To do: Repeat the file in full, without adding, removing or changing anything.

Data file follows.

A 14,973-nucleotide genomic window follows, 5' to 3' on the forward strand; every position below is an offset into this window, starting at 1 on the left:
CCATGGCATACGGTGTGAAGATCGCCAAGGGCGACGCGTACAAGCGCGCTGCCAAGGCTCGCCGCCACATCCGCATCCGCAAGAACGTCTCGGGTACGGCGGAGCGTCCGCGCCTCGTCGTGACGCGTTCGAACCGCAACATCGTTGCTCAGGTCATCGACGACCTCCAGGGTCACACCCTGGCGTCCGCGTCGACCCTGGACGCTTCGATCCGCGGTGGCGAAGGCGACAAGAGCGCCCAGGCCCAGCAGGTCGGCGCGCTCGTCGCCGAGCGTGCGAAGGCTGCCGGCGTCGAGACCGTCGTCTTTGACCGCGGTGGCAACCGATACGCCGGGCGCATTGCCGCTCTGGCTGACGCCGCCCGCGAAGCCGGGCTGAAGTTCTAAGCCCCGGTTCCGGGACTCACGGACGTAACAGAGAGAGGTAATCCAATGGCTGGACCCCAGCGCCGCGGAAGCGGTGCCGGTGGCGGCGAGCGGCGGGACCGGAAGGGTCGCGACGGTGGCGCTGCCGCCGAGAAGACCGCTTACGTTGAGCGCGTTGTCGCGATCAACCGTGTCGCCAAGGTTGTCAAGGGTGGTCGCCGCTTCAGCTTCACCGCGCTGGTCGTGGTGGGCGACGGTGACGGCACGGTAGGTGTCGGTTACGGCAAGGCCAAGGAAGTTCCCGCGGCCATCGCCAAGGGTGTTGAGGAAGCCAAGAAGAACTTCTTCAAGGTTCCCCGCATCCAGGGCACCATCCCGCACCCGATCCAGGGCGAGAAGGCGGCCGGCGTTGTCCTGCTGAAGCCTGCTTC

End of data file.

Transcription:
A 14,973-nucleotide genomic window follows, 5' to 3' on the forward strand; every position below is an offset into this window, starting at 1 on the left:
CCATGGCATACGGTGTGAAGATCGCCAAGGGCGACGCGTACAAGCGCGCTGCCAAGGCTCGCCGCCACATCCGCATCCGCAAGAACGTCTCGGGTACGGCGGAGCGTCCGCGCCTCGTCGTGACGCGTTCGAACCGCAACATCGTTGCTCAGGTCATCGACGACCTCCAGGGTCACACCCTGGCGTCCGCGTCGACCCTGGACGCTTCGATCCGCGGTGGCGAAGGCGACAAGAGCGCCCAGGCCCAGCAGGTCGGCGCGCTCGTCGCCGAGCGTGCGAAGGCTGCCGGCGTCGAGACCGTCGTCTTTGACCGCGGTGGCAACCGATACGCCGGGCGCATTGCCGCTCTGGCTGACGCCGCCCGCGAAGCCGGGCTGAAGTTCTAAGCCCCGGTTCCGGGACTCACGGACGTAACAGAGAGAGGTAATCCAATGGCTGGACCCCAGCGCCGCGGAAGCGGTGCCGGTGGCGGCGAGCGGCGGGACCGGAAGGGTCGCGACGGTGGCGCTGCCGCCGAGAAGACCGCTTACGTTGAGCGCGTTGTCGCGATCAACCGTGTCGCCAAGGTTGTCAAGGGTGGTCGCCGCTTCAGCTTCACCGCGCTGGTCGTGGTGGGCGACGGTGACGGCACGGTAGGTGTCGGTTACGGCAAGGCCAAGGAAGTTCCCGCGGCCATCGCCAAGGGTGTTGAGGAAGCCAAGAAGAACTTCTTCAAGGTTCCCCGCATCCAGGGCACCATCCCGCACCCGATCCAGGGCGAGAAGGCGGCCGGCGTTGTCCTGCTGAAGCCTGCTTC